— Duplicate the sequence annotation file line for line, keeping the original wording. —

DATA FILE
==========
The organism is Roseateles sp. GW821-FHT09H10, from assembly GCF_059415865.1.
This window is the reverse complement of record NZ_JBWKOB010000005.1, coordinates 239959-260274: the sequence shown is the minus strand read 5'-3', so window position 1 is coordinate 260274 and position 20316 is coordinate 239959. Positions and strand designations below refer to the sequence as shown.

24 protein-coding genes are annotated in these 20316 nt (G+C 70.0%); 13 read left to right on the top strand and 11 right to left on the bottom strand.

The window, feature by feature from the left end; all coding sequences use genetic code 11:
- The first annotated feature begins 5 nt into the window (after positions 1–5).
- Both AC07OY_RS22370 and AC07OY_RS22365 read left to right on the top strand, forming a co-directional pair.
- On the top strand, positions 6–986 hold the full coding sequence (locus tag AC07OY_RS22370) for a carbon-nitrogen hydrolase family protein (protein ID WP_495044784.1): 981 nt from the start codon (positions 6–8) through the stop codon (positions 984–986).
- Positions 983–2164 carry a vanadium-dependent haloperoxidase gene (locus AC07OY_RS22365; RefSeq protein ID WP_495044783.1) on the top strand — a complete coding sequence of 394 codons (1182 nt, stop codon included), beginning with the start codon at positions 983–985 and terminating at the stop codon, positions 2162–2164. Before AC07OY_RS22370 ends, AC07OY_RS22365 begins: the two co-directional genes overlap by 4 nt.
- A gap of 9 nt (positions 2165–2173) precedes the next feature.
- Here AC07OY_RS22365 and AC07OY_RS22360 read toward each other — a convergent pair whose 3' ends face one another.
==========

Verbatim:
The organism is Roseateles sp. GW821-FHT09H10, from assembly GCF_059415865.1.
This window is the reverse complement of record NZ_JBWKOB010000005.1, coordinates 239959-260274: the sequence shown is the minus strand read 5'-3', so window position 1 is coordinate 260274 and position 20316 is coordinate 239959. Positions and strand designations below refer to the sequence as shown.

24 protein-coding genes are annotated in these 20316 nt (G+C 70.0%); 13 read left to right on the top strand and 11 right to left on the bottom strand.

The window, feature by feature from the left end; all coding sequences use genetic code 11:
- The first annotated feature begins 5 nt into the window (after positions 1–5).
- Both AC07OY_RS22370 and AC07OY_RS22365 read left to right on the top strand, forming a co-directional pair.
- On the top strand, positions 6–986 hold the full coding sequence (locus tag AC07OY_RS22370) for a carbon-nitrogen hydrolase family protein (protein ID WP_495044784.1): 981 nt from the start codon (positions 6–8) through the stop codon (positions 984–986).
- Positions 983–2164 carry a vanadium-dependent haloperoxidase gene (locus AC07OY_RS22365; RefSeq protein ID WP_495044783.1) on the top strand — a complete coding sequence of 394 codons (1182 nt, stop codon included), beginning with the start codon at positions 983–985 and terminating at the stop codon, positions 2162–2164. Before AC07OY_RS22370 ends, AC07OY_RS22365 begins: the two co-directional genes overlap by 4 nt.
- A gap of 9 nt (positions 2165–2173) precedes the next feature.
- Here AC07OY_RS22365 and AC07OY_RS22360 read toward each other — a convergent pair whose 3' ends face one another.